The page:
Churches join AIDS battleThursday, November 24, 2005 – 12:27 pm
Source: Guyana Chronicle
REGIONAL church organisations which met here for two days to, among other issues, identify challenges relating to HIV/AIDS stigma and discrimination and define a role in which they can make their contributions, have deemed the meeting a success.
To this end, a collective decision was taken that a working committee will be formed soonest and a plan of action developed, officials said at an end-of-conference media briefing yesterday at the conference venue, Le Meridien Pegasus Hotel.
The conference dubbed Champions for Change II and held under the theme “Reduce HIV/AIDS Stigma and Discrimination”, was convened by the CARICOM-coordinated Pan Caribbean Partnership Against HIV/AIDS (PANCAP) in collaboration with the British Department for International Development (DFID).
Among those sharing the head table at the media briefing were Reverend Mc Donald Sembereka of Malawi; Mr Loris Heywood of the Georgetown Ministers Fellowship and Guyana Evangelical Churches; Mr Gerard Granada, General Secretary of the Caribbean Council of Churches (CCC); Dr Linda Banks, CCC Anguilla; Minister of Health in St Lucia and Chairman of the Champions for Change Planning Committee, Mr Damian Greaves; CARICOM Assistant Secretary-General for Human and Social Development, Dr Edward Greene; Mr Sheik Mohamed Ali, representative of the Muslim Organisation, Trinidad and Tobago; Father Harcourt Blackett, Barbados Inter-Religious Organisation; Ms Merle Ali of the Pentecostal Assembly of the West Indies and Reverend Canon Gideon Byamugisha of Uganda.
Canon Byamugisha is the first practicing priest to break the “silence” by declaring his HIV status more than a decade ago.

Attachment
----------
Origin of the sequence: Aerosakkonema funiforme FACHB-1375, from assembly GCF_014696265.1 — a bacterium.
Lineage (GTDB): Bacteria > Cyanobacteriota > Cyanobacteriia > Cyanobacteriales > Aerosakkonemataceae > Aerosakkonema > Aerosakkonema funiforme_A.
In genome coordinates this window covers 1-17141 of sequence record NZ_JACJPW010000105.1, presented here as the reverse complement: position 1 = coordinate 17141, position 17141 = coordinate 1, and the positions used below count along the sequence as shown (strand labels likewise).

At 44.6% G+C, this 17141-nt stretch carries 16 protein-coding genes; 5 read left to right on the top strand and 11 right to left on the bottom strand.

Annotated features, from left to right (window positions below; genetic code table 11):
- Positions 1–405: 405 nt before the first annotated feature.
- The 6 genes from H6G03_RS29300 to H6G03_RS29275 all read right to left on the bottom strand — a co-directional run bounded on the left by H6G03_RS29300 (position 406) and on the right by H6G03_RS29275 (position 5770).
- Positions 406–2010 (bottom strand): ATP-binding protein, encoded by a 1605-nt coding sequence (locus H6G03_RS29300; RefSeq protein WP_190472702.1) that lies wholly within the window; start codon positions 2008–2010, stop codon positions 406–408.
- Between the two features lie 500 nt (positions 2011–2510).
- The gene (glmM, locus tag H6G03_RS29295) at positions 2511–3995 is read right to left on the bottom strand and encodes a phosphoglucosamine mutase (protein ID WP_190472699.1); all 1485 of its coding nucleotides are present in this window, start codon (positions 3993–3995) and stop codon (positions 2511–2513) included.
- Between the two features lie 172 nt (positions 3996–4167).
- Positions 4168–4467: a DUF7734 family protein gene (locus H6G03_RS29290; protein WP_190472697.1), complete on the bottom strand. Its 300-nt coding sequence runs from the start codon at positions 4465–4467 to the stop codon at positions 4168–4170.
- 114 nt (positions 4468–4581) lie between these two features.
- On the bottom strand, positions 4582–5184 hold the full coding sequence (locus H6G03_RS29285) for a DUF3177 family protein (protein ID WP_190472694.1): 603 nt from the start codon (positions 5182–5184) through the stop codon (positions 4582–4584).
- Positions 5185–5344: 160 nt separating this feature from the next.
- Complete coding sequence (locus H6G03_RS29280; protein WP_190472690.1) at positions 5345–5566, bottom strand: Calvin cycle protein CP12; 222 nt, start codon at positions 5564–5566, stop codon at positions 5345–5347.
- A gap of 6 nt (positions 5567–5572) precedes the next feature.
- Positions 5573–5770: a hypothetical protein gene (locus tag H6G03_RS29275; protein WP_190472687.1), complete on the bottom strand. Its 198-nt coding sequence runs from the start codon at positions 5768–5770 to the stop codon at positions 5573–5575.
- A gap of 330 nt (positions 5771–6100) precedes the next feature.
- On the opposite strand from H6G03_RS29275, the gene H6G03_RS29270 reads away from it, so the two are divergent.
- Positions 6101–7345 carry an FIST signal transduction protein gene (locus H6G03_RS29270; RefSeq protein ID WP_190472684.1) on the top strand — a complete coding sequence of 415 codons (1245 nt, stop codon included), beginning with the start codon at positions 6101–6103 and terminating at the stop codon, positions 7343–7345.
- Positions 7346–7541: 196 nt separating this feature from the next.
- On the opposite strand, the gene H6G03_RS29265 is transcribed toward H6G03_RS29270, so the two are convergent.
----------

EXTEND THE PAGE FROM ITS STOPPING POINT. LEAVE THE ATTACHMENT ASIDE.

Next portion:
According to Mr Greaves, the conference in addition resolved to
** continue to lift our voices against stigma and discrimination in order to break down barriers between people and with institutions
** commit ourselves at the leadership and other levels to stay informed about the HIV/AIDS pandemic and to inform our membership in order to strengthen our response
** commit ourselves to cooperate with and actively support governmental, non-governmental and other agencies in collaboration with People Living with HIV/AIDS in efforts to prevent HIV/AIDS and to provide care, support and treatment to people infected with, and affected by HIV/AIDS
** affirm that we will constantly reflect on the moral, spiritual and ethical issues raised by the pandemic; clarify and interpret these issues in their local context; and offer guidance to those confronted by difficult choices at the personal and programmatic levels
** engage the emerging theological and educational developments at a time when HIV/AIDS is an imminent threat to all
** engage our respective faith-based organisations in at least one programme of action which will contribute to victory over this pandemic
** nominate the Caribbean Council of Churches, in collaboration with CARICOM/PANCAP, to establish a working committee to carry forward the elements of the Plan of Action arising from the Champion for Change Regional Conference.
Declaring that the conference has made an indelible mark, he said they can make an even greater contribution.
Dr Greene explained that while a date has not been fixed for the committee to be formed, it nevertheless is to submit a report in six months followed by a progress report to be presented to the Pan-Caribbean Partnership Annual General Meeting, to be convened in October 2006.
According to him, the working sessions of the conference saw five groups brainstorming specific aspects of taking action towards reducing stigma and discrimination and to this end three components were addressed.
These involved the global aspect of the problem and factors that must be put in place; the national aspect which includes community and individual factors and behaviour change and the need for building partnerships across faith-based denominations.
The need for training within the organisations and to agree on strategies for care, treatment and counselling, along with establishing services and infrastructure to mobilise the community to change values and attitudes, were also identified.
The conference was a follow-up to one held in St Kitts and Nevis last year. (WENDELLA DAVIDSON)